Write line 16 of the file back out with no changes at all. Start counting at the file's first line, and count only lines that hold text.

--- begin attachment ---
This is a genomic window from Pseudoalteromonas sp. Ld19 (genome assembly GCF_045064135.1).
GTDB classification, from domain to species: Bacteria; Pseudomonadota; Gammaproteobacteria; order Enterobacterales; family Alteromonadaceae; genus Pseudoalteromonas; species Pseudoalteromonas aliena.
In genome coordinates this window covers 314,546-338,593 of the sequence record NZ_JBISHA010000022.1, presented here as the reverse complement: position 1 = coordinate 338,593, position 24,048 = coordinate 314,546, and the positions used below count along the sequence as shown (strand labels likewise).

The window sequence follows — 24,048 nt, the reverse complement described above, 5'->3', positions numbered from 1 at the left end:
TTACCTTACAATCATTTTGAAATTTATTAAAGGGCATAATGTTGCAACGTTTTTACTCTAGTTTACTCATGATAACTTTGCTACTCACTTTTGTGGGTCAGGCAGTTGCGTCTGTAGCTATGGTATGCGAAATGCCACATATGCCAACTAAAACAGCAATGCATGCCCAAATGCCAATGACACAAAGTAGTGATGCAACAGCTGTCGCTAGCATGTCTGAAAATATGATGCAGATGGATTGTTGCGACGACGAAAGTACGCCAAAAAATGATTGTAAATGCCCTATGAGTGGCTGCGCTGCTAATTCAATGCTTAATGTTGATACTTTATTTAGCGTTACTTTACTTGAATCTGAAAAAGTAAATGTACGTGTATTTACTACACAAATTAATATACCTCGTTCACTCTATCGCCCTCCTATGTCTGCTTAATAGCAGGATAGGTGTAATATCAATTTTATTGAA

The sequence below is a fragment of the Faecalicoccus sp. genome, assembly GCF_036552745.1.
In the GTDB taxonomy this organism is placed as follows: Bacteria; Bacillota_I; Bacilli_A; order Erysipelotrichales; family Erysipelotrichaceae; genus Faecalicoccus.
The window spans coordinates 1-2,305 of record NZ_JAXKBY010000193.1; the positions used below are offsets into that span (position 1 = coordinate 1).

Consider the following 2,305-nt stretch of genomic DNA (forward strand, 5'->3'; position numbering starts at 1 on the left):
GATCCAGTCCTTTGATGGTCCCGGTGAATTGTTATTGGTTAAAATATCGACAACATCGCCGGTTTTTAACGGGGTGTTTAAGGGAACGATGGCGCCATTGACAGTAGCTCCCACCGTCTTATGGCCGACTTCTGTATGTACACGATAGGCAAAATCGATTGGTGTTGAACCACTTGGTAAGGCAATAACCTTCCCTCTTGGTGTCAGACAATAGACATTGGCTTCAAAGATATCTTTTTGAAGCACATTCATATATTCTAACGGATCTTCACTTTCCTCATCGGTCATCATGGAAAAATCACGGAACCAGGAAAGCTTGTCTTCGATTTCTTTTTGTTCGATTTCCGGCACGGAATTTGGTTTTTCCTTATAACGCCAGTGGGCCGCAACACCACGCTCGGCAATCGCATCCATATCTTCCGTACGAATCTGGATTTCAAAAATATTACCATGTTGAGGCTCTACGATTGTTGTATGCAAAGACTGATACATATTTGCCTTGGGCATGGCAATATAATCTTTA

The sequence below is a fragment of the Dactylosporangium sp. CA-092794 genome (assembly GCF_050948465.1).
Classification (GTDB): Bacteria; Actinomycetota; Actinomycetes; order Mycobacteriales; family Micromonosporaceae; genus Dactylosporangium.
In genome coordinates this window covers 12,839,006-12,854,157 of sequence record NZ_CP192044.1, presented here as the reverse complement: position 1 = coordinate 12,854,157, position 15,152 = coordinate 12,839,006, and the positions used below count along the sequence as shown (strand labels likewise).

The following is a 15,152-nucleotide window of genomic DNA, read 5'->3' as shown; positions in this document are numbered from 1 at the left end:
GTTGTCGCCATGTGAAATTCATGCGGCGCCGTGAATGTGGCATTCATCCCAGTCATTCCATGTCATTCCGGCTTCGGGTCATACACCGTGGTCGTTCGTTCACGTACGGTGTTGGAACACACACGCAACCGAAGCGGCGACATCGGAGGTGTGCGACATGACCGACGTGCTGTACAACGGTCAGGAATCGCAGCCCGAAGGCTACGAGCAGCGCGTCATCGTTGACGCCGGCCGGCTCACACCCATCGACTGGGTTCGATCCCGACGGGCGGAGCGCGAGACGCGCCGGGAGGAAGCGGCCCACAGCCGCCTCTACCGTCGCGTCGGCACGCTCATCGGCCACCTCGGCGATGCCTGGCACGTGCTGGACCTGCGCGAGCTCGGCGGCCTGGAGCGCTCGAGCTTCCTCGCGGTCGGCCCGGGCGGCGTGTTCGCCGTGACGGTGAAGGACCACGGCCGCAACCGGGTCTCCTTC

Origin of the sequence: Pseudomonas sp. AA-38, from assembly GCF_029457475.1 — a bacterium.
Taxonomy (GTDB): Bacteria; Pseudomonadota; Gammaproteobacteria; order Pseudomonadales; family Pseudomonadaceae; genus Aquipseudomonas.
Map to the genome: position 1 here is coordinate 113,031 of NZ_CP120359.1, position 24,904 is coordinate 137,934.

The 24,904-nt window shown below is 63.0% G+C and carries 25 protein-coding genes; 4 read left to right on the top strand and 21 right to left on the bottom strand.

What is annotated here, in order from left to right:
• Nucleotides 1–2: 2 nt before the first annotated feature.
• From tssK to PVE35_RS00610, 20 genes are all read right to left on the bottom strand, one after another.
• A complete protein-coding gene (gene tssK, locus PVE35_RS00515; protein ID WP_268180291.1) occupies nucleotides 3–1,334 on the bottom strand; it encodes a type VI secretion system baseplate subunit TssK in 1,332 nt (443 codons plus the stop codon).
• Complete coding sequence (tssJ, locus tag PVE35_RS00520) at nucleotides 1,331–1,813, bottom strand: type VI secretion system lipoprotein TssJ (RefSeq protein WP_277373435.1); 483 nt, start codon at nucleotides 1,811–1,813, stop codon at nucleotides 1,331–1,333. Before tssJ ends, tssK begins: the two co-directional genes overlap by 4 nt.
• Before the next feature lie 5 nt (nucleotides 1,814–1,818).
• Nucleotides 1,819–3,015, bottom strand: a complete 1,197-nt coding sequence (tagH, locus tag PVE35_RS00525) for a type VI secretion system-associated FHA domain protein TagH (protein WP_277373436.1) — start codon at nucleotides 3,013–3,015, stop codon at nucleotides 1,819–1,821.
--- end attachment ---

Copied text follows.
Origin of the sequence: Pseudomonas sp. AA-38, from assembly GCF_029457475.1 — a bacterium.